Rav Moshe Shternbuch, rosh av bais din of the Badatz of the Eidah Hachareidis of Yerushalayim, has released a powerful p’sak against those who submit to authorities names and identities of Torah institutions that allegedly are not complying with draconian Covid-19 lockdown regulations.
There has been a prevalence of individuals who have been providing secular officials, politicians and governmental agencies information about minyanim or yeshivos that have been open.
Rav Shternbuch, in his weekly shiur, stated that these “mosrim,” those who inform on fellow Jews to governmental authorities, may not be counted toward a minyan.
It is known that the prohibition of mesirah is one of the most severe sins, and in Shulchan Aruch it is stated that a moser has no portion in the World to Come, must be excommunicated, and should not be counted in a minyan.
“Some have assumed that it is permissible to violate this halacha, a grave sin, handing over to the authorities those who allegedly violated government regulations regarding corona, submitting names of yeshivos, shuls or baalei simcha who do not comply. There is no heter to do this, and their claim that this is ‘pikuach nefesh’ is unfounded. This does not fall into the category of pikuach nefesh to allow such a thing to be done.”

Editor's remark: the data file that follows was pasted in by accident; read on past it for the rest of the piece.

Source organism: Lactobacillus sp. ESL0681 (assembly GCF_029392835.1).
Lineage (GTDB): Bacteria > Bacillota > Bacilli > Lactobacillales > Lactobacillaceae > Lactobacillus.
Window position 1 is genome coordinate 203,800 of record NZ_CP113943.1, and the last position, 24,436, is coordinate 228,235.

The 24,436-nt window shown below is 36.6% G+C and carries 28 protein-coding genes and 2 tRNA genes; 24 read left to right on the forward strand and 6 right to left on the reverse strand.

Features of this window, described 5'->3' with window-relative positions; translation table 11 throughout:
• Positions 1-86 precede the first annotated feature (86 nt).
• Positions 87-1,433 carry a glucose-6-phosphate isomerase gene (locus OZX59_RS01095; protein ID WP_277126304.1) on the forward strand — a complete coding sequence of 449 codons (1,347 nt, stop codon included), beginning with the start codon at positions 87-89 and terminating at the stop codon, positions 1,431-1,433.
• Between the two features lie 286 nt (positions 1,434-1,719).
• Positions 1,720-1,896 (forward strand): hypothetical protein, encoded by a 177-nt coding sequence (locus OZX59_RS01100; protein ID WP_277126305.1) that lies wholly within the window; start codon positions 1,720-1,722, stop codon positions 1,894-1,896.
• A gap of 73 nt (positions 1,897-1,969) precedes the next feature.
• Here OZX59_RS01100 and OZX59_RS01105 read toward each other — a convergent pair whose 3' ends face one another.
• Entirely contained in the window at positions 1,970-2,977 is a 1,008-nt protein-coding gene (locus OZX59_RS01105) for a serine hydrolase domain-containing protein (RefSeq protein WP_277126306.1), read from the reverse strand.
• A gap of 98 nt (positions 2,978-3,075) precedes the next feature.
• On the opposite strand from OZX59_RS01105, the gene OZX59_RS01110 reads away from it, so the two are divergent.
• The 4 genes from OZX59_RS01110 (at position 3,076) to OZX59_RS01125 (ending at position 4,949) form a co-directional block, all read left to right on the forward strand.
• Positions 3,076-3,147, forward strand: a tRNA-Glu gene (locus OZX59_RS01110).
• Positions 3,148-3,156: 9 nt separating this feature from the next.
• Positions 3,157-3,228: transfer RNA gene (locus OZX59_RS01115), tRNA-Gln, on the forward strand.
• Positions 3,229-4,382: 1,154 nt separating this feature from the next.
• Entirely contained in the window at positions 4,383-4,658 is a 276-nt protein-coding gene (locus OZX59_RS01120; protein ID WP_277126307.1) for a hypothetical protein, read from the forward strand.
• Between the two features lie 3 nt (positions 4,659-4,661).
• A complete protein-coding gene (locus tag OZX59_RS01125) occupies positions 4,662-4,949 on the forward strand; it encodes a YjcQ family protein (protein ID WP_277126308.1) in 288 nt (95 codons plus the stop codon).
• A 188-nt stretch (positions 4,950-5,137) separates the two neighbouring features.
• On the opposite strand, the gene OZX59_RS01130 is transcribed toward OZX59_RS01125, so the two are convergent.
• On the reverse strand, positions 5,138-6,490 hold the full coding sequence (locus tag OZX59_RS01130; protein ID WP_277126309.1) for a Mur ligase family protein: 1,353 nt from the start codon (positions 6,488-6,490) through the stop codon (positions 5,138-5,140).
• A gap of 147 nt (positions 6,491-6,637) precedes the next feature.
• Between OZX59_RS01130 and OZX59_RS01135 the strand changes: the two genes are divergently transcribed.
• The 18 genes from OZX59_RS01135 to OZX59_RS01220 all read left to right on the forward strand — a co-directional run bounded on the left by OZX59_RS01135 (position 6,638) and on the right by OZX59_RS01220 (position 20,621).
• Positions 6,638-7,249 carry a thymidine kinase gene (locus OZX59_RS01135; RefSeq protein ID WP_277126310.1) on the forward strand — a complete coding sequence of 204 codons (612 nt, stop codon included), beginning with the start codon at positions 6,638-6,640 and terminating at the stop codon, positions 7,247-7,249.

Rav Shternbuch went on to say that years ago, especially in the early part of the last century, when shemiras Shabbos was difficult and Jews were fired for not working on Saturday, many claimed that it is permissible to work on Shabbos for livelihood purposes, since it is pikuach nefesh, as people will die of hunger, but we, of course, know that this is not permissible at all based on the claim of pikuach nefesh.
“There is generally no heter to inform the authorities on fellow Jews, except in certain absolutely exceptional cases where there is danger to many and the danger must be stopped in order to save many people, and even in these instances, one is not allowed to be moser except after a warning, and only after consulting a leading posek in each every individual case and discussing every specific detail of that case and then receiving a heter.”
Rav Shternbuch stressed that, of course, everyone should be careful not to cause harm to others, and that one who has signs of illness must be careful and stay away from others, but as far as providing information to the authorities, it is halachically forbidden and those who do say may not be counted in a minyan.